The pager is a hidden gem, ideal for quick and inexpensive exchange of information. It uses a well-established long-range paging network to receive and send data. Pager class characteristics include some interesting varieties. Most people think of the original one-way pager that only receives paging codes. But the two-way pager, introduced by Motorola and Skytel and made popular by RIM, has changed everything. An uplink pager (also known as a pinger, beacon, or active badge) is a low-powered one-way sending pager that transmits telemetry and even location. These units are commonly used for asset management, such as tracking of vehicles and major equipment. Even pets and children can be tracked by a Wherify locator.

Voice Portal

A voice portal is a natural-voice interface that runs on a server to give subscribers a dialogue. It listens to speech, calculates a reply, and then speaks a response. To some degree, voice-command systems can provide a verbal interface for cellular phones, but only a voice portal has the power to provide a fully-functional dialogue. What's appealing about voice portals is that they're accessible by any cellular phone or any of the two billion wired telephones. In 1999, U.S. consumers did $430 billion in commerce over the phone, more than ten times the worldwide web purchases ("VoiceXML in the Enterprise: Facts and Fiction," Tellme Networks Inc., 2000). The leader of this market, Nuance, sees the Internet as the voice web to enable v-commerce (voice-driven electronic commerce). Another important company, SpeechWorks, specializes in voice recognition. Other voice portal service providers include Tellme, Portico, Wildfire, and BeVocal—each with VoiceXML developer programs.

Web PC

Personal computers are not particularly mobile, but they're an important part of a personal mobile application. The PC provides a springboard for a Palm handheld and a web phone. A PC is useful for wholesale web site access that can later be accessed by mobile devices. I suppose anything is wireless if you slap an antenna onto it. But the PC and even laptops or notebooks have proven to be poor mobile devices. At best, they can be put on wheels and treated as mobile stations, as long as they're near a power supply. This is what Fujitsu did in the home healthcare market with its tablet PCs in the mid-1990s. Microsoft is now working on a tablet PC with wireless adapters. It's as full-featured as any laptop, more lightweight, and has a rich handwriting interface.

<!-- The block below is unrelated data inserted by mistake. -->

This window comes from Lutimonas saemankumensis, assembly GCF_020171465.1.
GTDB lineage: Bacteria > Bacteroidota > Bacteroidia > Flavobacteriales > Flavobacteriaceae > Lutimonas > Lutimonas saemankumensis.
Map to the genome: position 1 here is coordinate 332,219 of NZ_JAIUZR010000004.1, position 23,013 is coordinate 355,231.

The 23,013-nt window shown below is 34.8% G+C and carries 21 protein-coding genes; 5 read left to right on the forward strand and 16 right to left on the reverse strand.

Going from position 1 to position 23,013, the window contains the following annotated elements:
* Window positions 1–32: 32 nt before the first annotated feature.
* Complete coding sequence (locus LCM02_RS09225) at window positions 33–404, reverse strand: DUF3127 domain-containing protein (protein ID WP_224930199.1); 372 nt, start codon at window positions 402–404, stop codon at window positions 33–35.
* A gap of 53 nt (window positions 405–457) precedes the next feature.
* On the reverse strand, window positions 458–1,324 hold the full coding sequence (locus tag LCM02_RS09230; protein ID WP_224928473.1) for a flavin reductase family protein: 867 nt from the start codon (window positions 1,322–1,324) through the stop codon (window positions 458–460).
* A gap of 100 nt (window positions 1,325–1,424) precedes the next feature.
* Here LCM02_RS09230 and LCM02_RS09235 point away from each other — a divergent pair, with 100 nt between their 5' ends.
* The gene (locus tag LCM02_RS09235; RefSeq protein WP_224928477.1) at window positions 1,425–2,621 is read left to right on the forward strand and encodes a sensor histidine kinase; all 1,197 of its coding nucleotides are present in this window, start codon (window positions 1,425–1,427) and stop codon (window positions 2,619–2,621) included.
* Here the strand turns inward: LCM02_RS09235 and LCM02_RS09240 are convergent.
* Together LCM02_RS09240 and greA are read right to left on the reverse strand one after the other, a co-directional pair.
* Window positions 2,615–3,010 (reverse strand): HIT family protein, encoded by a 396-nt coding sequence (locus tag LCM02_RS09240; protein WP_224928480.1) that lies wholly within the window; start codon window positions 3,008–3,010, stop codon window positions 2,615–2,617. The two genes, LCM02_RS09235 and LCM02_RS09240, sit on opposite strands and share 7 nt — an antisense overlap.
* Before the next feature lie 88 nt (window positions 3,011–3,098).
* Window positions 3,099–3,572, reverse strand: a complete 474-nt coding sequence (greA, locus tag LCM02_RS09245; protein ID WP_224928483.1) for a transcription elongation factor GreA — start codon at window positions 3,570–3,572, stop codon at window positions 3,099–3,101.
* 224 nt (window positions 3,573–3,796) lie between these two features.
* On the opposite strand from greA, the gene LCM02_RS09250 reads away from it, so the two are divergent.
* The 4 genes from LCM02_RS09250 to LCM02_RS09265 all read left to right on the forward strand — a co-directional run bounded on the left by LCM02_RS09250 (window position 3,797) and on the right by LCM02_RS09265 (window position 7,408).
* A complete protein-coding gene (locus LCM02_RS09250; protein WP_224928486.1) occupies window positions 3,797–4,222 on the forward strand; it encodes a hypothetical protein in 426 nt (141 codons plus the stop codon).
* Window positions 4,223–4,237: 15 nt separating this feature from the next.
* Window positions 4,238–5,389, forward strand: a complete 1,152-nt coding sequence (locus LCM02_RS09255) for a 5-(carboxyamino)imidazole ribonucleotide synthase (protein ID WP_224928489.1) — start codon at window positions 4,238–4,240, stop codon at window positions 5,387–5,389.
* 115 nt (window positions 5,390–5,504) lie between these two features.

Communicating Appliance and Component Devices

If you want to play Internet radio on your home stereo, why buy a PC with a color screen to listen to a radio station? Consumer electronics devices are being produced as low-cost dedicated Internet devices, some of which are wireless. Phones and PCs are now being divided into radio-controlled components that communicate with one another. The generic name iAppliance, short for Internet appliance or information appliance, is a specialized gadget designed as a single application. As a communicating appliance, the iAppliance is not like the adaptable, configurable, and reprogrammable personal computer. iAppliances are dedicated devices with a very minimal interface. They connect with the Internet and are tuned to a specific content channel. In this growing category are IP-based pingers, wearable medical jackets, smart cards, automotive telematics, wireless cameras, picture frames and other home devices.

It's also becoming clear that as we miniaturize computers, their components will have miniature antennas to let each part connect. According to DoCoMo research, machine-to-machine-based IP communication will be the dominant use of the wireless Internet by 2010. By then, they expect at least three times as many of these devices as web phones, pagers, and handhelds.